“Eighty-four?” I say. So, so sorry. We all know it’s wrong.

“Seven from that?”

Mom lets out a burst of frustrated, hot air. She so badly wants to chew Sarah out. You are aware he just had neurosurgery, right? Shot in the head? He is an English major for Christ’s sake, he doesn’t need to know numbers!


With the problem removed or repaired, the retractors holding the brain are removed and the dura is closed using sutures. The bone flap is replaced back into its original God-given position and secured to the skull with titanium plates and screws. The joke is that I am slower now, only because I have added mass folded into my head like an overstuffed dumpling. I can’t run as fast, mom! We will laugh much later.  

My incision incorporates the macerated entry site of the bullet. This area is carefully debrided using penfield dissectors, that is, the dead tissue is removed, and then reapproximated using vicryl suture and staples.  

The incision scar will resemble the lightly massaged crease of dumpling dough. In some cases, the titanium may be felt under the skin. In some cases, a drain may be placed under the skin for a few days to evacuate blood or fluid from the surgical area. Muscles and skin are sutured back together. The surgeon places vancomycin powder and closes the incision in stepwise fashion using absorbent suture with skin staples. Many metal teeth bite down to help hold my head together like a bad animal with good intentions.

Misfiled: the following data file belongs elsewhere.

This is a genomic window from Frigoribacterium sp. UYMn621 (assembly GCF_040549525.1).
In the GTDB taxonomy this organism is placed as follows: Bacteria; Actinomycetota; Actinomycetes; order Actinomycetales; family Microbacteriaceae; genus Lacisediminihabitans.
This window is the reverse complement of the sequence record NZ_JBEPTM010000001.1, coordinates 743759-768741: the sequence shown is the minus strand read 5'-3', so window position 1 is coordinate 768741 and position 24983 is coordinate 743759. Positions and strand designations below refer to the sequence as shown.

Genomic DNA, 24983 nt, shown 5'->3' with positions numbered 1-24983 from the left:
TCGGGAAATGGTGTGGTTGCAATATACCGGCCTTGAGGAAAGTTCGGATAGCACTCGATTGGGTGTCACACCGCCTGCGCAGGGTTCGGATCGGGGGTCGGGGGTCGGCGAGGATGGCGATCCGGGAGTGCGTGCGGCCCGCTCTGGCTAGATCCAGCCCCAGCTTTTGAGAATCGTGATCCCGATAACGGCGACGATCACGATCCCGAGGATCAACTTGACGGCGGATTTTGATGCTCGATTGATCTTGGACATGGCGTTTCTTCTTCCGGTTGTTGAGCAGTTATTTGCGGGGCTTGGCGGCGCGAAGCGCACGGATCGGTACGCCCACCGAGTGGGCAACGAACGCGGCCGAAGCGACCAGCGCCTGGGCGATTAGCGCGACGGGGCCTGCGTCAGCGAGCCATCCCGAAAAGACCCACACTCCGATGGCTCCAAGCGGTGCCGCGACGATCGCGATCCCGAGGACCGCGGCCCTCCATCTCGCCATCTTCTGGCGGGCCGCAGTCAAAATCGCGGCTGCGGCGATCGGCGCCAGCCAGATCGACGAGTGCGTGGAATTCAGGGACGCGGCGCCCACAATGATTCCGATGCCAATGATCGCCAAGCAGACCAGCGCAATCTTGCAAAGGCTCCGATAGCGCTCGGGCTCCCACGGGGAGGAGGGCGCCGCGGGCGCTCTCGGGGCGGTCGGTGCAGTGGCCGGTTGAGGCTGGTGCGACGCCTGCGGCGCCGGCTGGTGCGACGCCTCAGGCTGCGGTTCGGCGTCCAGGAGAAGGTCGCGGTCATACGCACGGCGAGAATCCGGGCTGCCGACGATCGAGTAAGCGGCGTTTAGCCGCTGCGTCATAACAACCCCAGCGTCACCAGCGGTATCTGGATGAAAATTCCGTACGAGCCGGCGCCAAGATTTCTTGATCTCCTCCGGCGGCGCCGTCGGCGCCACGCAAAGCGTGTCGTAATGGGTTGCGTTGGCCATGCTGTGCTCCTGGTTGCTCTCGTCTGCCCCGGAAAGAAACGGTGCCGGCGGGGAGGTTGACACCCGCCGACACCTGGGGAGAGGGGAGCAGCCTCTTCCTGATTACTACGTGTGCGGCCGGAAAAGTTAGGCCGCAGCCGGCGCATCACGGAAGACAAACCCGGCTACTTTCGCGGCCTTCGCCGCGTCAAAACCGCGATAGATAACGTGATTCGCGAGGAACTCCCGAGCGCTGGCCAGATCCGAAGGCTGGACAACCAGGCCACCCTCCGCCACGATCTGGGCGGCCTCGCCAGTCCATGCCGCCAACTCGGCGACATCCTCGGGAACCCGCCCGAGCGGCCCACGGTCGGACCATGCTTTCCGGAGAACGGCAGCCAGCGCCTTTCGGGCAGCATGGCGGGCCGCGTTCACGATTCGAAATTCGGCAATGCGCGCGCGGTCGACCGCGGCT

I don’t know why but we move onto task management. Haven’t I suffered enough? I have to designate an order of events for a simulated day. I am given multiple happenings, some of high importance, time sensitive, some not. It’s torturous. I am allowed scratch paper.

“You have a doctor appointment at three, birthday party at five, you have to cook and eat breakfast, fill up your gas tank, purchase a cake, pick up a prescription, and get fitted for new slacks. What order would be the most efficient and why?”

Honestly, I’d rather be shot again. But I give it a whirl to appease her sadism. She scoffs, taps her foot as I begin, truly trying to work it out and pick the right answers. My simulated day is royally fucked. I run out of gas. Eat breakfast at lunchtime. Show up to the party without a cake. Miss my doctor appointment. And ask for pills at the slacks store. I have one chance left to semi-redeem myself.


I am wheeled to a recovery room to lie next to other people whose spheres are attaching and detaching specifically to a tiny goalpost, encouraged to wake up and feel pain again. Some people want to get back to it sooner than others. I wake up fairly quickly. I’m asked to move my arms, fingers, legs, and toes. I don’t remember if I’m successful. A nurse with a flashlight that could double as a ballpoint pen asks me the following:

What’s your birthday?

 Full name?

Who’s the current President?

Do you know where you are right now?

I don’t remember if I’m successful in answering.

I take a medicine to temporarily prevent seizures. I cannot lift more than five pounds. I cannot drink alcohol. Housework and yardwork are not permitted. There may be swelling, which would require a second craniotomy. There may be loss of mental functions. There may be weakness, or paralysis. There may be permanent brain damage, and associated disability. The results depend on the underlying condition being treated, really. It all takes about two hours. That will be thirty grand, for saving your life.


Moment of truth.

“Can you repeat to me those three words I had you memorize?”


But I can think of three new ones. And that is a miracle among miracles.

Meet the Contributor

paul rousseauPaul Rousseau is a disabled writer from Minnesota. His work has appeared in Roxane Gay’s The Audacity, X-R-A-Y, Catapult, Okay Donkey, and Wigleaf. You can follow him on Twitter @Paulwrites7.

STORY IMAGE CREDIT: Flickr Creative Commons/ToolDude